Russell Atkins

Russell Atkins on PennSound

World'd Too Much: The Selected Poetry of Russell Atkins, edited by Kevin Prufer and Robert E. McDonough, was published by the Cleveland State University Poetry Center. Foreword by Janice Lowe. 

Russell Arkins reading "Night and a Distant Church," "Train Yard at Night," and "It's Here in The" for TV 20 Cleveland, c. 2017:.Click on photo for video file:

'Really, music was the cause of it'

Interview with Russell Atkins, June 2, 2016, at The Grand Pavilion, Cleveland, Ohio

This image is from Atkins’s unpublished score “Objects for Orchestra.” The dedication is to Aunt Mae, Atkins’s mother’s sister with whom he lived for many years. Image courtesy of Russell Atkins.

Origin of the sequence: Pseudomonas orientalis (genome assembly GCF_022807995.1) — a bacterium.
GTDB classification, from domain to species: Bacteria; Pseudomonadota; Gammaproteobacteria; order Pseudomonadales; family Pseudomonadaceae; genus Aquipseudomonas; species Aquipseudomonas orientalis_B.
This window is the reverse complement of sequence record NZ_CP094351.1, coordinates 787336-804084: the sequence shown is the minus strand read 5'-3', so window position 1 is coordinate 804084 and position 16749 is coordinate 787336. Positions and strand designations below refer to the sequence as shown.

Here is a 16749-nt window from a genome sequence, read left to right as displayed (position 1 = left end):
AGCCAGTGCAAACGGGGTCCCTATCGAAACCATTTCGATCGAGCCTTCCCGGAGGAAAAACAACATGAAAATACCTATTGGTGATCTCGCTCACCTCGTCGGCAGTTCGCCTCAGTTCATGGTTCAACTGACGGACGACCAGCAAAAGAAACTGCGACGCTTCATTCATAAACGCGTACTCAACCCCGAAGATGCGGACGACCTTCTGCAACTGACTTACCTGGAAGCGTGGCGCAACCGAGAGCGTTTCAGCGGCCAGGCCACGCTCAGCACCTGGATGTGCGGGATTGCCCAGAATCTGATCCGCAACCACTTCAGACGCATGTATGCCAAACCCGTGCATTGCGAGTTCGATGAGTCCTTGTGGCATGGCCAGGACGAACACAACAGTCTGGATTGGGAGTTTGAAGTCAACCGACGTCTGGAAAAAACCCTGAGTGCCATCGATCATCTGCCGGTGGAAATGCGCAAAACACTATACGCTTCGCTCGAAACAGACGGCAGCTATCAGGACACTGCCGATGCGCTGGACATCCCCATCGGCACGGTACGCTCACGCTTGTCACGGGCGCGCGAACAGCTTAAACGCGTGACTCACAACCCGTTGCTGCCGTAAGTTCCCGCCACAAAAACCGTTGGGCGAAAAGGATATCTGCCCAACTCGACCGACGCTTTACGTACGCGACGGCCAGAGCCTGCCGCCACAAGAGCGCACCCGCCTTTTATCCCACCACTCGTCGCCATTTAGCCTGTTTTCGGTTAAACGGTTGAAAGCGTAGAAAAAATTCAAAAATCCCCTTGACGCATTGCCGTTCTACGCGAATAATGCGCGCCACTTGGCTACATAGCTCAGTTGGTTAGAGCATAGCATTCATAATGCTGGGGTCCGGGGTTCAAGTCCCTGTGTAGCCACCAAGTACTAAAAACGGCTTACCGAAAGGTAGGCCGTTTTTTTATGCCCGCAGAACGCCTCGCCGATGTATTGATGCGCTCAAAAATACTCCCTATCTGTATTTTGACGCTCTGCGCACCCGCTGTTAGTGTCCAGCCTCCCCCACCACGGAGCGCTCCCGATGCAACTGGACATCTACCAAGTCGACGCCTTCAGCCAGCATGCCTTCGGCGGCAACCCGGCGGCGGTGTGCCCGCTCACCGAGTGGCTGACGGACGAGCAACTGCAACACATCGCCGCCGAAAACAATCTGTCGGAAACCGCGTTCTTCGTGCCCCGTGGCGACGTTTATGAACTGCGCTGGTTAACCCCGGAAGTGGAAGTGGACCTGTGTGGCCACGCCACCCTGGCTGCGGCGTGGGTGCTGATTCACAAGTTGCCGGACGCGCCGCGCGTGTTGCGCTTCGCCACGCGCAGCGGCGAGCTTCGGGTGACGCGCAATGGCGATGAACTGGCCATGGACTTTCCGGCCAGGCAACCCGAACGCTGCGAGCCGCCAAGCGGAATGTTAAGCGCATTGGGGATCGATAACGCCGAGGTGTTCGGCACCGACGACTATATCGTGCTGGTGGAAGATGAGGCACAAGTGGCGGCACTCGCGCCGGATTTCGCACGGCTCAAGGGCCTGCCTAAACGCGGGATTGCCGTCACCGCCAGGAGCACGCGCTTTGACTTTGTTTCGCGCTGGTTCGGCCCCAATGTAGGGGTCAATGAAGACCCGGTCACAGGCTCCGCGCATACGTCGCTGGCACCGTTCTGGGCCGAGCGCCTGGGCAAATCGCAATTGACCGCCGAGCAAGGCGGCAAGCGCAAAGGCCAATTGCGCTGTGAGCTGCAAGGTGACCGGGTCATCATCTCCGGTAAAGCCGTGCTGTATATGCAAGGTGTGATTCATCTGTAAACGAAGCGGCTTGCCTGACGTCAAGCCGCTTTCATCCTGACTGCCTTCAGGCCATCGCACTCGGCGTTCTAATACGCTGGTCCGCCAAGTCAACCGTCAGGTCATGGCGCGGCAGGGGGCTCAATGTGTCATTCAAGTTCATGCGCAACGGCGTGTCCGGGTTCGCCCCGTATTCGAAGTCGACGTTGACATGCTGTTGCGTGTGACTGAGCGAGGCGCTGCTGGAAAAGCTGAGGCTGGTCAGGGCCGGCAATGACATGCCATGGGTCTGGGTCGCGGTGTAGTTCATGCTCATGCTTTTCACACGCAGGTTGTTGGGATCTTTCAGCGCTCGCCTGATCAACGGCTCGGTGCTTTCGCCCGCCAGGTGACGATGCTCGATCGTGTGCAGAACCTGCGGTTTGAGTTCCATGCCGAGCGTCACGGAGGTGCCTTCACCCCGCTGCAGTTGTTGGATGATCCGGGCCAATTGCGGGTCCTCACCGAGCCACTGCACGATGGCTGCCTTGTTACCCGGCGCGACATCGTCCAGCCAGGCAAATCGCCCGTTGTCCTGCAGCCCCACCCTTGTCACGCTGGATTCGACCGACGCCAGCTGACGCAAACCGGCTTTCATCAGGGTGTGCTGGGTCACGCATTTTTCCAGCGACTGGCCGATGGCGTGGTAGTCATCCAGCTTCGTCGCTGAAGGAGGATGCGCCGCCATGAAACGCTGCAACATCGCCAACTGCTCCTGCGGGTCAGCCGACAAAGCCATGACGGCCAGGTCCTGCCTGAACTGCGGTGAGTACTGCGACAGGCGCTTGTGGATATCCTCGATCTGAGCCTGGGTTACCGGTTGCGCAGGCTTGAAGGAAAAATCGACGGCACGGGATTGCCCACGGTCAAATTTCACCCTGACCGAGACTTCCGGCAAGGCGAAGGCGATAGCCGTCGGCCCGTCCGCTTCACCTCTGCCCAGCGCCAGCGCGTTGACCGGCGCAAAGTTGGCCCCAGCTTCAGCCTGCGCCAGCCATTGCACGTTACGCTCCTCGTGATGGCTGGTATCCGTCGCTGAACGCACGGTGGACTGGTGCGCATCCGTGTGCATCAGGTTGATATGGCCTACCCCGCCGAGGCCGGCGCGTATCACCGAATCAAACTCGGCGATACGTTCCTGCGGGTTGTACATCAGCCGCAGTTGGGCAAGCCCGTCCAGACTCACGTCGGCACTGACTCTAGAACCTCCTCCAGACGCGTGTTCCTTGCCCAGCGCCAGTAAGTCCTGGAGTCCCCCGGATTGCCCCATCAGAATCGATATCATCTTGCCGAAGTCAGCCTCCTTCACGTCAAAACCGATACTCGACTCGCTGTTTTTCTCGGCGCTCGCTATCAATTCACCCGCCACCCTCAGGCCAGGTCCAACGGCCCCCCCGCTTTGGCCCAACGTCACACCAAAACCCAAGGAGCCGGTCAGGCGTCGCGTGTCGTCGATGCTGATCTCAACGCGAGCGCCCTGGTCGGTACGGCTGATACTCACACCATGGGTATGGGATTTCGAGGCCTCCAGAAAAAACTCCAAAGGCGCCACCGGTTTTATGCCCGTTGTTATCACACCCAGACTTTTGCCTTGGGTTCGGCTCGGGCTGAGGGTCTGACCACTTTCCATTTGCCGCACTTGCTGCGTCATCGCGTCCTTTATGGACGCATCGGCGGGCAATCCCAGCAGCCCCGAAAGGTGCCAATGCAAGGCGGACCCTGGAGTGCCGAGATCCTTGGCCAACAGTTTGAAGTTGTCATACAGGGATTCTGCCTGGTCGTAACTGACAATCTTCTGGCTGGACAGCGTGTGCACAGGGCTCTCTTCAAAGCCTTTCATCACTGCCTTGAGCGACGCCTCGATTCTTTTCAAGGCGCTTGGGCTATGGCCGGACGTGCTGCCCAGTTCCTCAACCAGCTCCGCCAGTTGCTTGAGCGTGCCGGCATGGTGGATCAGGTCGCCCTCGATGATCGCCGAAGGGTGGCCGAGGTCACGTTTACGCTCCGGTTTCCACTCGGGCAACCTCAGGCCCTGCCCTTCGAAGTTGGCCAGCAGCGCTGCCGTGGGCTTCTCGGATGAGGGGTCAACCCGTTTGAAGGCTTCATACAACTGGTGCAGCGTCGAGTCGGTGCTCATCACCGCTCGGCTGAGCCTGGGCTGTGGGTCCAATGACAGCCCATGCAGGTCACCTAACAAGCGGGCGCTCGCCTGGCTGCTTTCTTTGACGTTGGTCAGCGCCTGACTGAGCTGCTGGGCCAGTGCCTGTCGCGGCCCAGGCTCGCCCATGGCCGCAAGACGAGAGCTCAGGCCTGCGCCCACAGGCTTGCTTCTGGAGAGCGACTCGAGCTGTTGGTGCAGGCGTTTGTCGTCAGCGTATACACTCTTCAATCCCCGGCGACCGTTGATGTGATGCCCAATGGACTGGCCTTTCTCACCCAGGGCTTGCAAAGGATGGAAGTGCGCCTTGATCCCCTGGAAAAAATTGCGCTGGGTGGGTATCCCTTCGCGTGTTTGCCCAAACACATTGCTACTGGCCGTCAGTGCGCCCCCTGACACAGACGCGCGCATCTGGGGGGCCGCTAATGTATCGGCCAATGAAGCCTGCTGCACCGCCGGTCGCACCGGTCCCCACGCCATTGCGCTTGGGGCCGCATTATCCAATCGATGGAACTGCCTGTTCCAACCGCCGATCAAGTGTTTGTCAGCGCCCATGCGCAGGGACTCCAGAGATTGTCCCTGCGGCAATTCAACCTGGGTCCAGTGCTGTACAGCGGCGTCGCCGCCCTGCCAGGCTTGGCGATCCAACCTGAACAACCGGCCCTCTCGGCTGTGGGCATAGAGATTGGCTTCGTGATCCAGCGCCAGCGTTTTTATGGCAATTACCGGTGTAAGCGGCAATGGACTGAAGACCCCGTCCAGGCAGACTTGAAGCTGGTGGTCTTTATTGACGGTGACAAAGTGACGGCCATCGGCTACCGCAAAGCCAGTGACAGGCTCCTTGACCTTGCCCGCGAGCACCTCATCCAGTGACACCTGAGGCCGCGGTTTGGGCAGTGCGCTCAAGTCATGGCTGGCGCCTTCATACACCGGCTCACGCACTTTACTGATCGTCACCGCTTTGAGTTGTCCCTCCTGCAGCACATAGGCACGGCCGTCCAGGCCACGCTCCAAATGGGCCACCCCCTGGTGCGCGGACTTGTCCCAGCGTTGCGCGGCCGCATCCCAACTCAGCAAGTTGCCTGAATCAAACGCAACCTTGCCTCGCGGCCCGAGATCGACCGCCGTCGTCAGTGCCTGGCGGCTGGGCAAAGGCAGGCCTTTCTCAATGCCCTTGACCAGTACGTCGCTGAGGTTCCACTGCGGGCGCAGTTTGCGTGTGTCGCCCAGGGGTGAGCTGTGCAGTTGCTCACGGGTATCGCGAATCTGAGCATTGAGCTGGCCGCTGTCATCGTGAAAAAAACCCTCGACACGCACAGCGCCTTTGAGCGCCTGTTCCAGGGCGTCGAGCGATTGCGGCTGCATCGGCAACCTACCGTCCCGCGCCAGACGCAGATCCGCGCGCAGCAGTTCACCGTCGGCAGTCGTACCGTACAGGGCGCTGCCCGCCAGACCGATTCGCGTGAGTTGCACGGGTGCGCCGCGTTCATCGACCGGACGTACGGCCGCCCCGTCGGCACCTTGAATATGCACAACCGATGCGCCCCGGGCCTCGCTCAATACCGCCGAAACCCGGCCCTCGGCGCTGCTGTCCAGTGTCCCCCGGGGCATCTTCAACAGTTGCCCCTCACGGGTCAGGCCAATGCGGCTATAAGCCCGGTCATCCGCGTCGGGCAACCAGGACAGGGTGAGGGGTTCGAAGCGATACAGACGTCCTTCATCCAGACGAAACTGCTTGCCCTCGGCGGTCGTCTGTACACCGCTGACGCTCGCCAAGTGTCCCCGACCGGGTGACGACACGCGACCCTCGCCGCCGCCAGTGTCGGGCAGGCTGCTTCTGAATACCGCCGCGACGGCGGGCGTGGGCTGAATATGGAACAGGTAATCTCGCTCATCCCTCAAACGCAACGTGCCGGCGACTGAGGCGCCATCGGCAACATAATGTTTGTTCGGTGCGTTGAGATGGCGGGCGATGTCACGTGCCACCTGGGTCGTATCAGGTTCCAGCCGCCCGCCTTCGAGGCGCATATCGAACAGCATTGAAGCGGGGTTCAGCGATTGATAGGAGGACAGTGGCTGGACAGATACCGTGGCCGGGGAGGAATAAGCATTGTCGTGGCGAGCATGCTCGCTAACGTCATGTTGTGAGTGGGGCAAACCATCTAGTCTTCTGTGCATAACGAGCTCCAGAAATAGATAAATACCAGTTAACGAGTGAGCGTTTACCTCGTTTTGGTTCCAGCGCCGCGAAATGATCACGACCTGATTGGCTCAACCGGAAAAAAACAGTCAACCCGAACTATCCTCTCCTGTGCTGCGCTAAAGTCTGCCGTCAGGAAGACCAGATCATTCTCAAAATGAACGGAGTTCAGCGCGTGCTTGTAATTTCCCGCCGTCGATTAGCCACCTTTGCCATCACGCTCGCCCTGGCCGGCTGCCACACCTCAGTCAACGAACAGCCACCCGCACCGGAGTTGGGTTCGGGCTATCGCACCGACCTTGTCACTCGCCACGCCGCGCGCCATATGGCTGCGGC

The poet Russell Atkins falls through all of the cracks of postwar art history.[1] Living in Cleveland, outside the geographic centers of the art and publishing worlds; caught between modernism and the postwar avant-garde; publishing in small press journals; writing generically indeterminate concrete poems, essays, and operas.

Note: The poet Russell Atkins falls through all of the cracks of postwar art history.[1] Living in Cleveland, outside the geographic centers of the art and publishing worlds; caught between modernism and the postwar avant-garde; publishing in small press journals; writing generically indeterminate concrete poems, essays, and operas. In terms of medium, his work belongs to music history as much as to literary history. Politically, he is located simultaneously in the avant-garde, behind the times, and outside the Black Arts Movement.

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